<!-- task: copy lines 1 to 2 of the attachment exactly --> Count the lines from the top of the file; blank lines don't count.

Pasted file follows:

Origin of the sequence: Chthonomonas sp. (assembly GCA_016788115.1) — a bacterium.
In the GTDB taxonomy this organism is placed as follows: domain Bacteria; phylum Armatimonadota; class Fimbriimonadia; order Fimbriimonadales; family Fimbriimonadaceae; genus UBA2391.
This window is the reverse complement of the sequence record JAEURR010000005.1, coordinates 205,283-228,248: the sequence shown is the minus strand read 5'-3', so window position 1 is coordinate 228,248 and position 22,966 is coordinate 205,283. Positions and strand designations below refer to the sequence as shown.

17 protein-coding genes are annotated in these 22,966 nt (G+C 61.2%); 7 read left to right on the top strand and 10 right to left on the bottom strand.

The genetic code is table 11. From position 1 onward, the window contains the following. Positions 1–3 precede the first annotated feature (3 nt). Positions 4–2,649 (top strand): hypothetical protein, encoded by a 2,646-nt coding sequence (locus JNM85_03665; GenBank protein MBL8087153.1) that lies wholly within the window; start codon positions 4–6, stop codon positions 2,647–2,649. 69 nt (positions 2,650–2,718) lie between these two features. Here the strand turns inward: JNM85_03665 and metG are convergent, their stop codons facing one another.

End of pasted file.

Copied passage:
Origin of the sequence: Chthonomonas sp. (assembly GCA_016788115.1) — a bacterium.
In the GTDB taxonomy this organism is placed as follows: domain Bacteria; phylum Armatimonadota; class Fimbriimonadia; order Fimbriimonadales; family Fimbriimonadaceae; genus UBA2391.